Are you ready to delve into the digital age with adding eBooks to your collection? Have you already purchased some eBooks only to find no one checked them out? Are your students still stuck in the stacks while you are stumped with strategies on how to manage the digital transition? These are all scenarios that I have pondered over the past few years.
My first eBook experience occurred roughly 8 years ago in a large high school in South Carolina when Follett offered a package of free eBooks. I eagerly ordered and downloaded the records of these awesome classic titles provided by this introductory free offer and waited as no one seemed interested in our digital books. I had eBooks but why wasn't everyone flocking to the library for the newest technology? As with many other librarians, I put the digital eBooks on hold due to little interest, unfriendly accessing software, and students with few portable devices. Let's be honest, who wants to sit in front of a computer and read a book?
My next eBook encounter came in 2010 in a small school district in Texas with the release of The Hunger Games by Suzanne Collins. Although our students had few devices for eBooks the interest to read this series proved strong and some adapted with any accessible device.
The 2012-2013 school year proved to be the defining year when I realized eBooks were here to stay and my approach in the process needed to changed. In December 2012 I set a personal goal to take on eBook usage with tenacity and enthusiasm. I needed to devise a proactive plan so I approached and scheduled all English classes to visit the library for an eBook presentation 2 weeks prior to the winter holiday. I advertised the library as a totally device friendly environment and requested that students bring any device that might be used to access our small 106 eBook collection. This one step began a progression of spectacular eBook successes for the remainder of the school year. As you can see from the graph our eBook usage spiked in Decemeber and May. During both of these months I hosted an eBook demonstration to classes and invited everyone to participate in a BYOD. The chart should have been labeled eBook Transactions instead of eBook Circulation. The June data was for only a few days in June so when I return to school a new graph including the summer months needs to be produced. The biggest lesson learned on my part is if you show your students how to use they will follow.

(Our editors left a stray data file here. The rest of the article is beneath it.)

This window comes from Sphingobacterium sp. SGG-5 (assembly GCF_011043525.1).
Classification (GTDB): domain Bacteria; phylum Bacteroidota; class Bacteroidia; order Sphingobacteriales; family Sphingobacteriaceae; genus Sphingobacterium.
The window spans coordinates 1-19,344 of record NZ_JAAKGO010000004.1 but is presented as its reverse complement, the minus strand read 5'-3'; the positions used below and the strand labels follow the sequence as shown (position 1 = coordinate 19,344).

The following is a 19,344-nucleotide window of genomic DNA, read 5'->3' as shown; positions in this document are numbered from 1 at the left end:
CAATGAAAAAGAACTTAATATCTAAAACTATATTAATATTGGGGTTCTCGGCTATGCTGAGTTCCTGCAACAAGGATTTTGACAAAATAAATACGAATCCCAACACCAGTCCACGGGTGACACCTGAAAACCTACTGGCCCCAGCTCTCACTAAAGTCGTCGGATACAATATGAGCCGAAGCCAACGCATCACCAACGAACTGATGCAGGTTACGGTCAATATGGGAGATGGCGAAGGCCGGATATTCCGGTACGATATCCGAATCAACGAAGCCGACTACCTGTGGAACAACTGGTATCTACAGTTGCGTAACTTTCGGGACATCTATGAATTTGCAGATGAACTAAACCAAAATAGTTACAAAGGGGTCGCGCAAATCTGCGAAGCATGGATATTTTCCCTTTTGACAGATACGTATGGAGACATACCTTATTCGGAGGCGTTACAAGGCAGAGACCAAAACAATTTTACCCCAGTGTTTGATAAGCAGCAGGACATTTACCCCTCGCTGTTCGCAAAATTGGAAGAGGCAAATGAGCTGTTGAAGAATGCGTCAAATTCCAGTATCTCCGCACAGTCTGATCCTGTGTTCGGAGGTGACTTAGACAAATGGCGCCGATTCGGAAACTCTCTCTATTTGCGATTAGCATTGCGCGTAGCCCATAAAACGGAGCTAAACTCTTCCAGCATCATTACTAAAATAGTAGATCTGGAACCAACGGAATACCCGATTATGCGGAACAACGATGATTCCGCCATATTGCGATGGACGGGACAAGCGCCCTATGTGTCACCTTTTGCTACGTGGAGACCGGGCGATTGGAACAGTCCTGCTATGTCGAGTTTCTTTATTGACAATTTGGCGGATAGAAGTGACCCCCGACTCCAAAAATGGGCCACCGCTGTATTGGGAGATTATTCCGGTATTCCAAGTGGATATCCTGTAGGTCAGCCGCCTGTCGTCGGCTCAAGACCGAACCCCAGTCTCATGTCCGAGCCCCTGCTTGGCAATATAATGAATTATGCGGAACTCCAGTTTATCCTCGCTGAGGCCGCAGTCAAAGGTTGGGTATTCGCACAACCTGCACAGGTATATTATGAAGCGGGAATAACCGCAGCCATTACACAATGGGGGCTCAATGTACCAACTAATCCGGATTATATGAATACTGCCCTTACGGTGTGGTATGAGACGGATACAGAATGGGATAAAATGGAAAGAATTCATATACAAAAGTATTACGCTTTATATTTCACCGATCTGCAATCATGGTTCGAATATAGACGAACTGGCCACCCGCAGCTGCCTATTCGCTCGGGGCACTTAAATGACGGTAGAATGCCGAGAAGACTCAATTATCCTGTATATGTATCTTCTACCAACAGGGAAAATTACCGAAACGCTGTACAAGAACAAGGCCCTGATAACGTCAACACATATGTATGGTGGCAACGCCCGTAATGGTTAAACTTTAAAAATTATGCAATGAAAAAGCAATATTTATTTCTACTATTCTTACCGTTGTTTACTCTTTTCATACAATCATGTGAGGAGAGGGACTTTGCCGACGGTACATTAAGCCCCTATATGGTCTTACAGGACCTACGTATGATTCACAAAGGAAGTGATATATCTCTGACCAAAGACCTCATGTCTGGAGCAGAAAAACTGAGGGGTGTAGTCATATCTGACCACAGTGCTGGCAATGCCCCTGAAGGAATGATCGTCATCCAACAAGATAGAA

Here are a few components to my success.
Set Goals - Take some time to analyze your collection, circulation statistics, and set short term goals. Stating that you want students and faculty to checkout eBooks is too vague. I started with setting a goal of 100 patrons accessing eBooks by the end of the school year. Statistics showed only 2 eBooks were checked out in the prior school year so this was a tangible goal as far as I was concerned. I am more relaxed and stress-free when I set goals that I feel I may accomplish.
Demonstrate - This might sound like common sense but take quality time to show your students and faculty how to access your eBook collection. Make sure you fully understand the process. I actually began with my faculty and was amazed they were immediately interested. It just proved to me that my teachers were as eager as my students to embrace new practices in the digital age.
Come up with a Gimmick - As with any lesson, program, or presentation you need to grab their interest from the beginning. I didn't plan that my gimmick was BYOD (Bring Your Own Device Day) but it just fell into place. I've also used the term "Device Petting Zoo" since every imaginable device came in on Device Days. It was awesome to watch student on student teaching and learning with the menagerie of devices.
Empower your students with the teaching process - I had great student aides and volunteers but no adult assistant. With 1 librarian and 670 students I have become quite creative in using others to help manage the library program. I coined the phrase "eBook Expert" and when an eBook question was asked I called for an "expert". In the beginning my student aides would step up to assistant but by the end of the school year students that I barely knew were volunteering their time and knowledge in accessing our eBook collection. I need to take note that many students want to help so I need to encourage a process with more student driven assistance.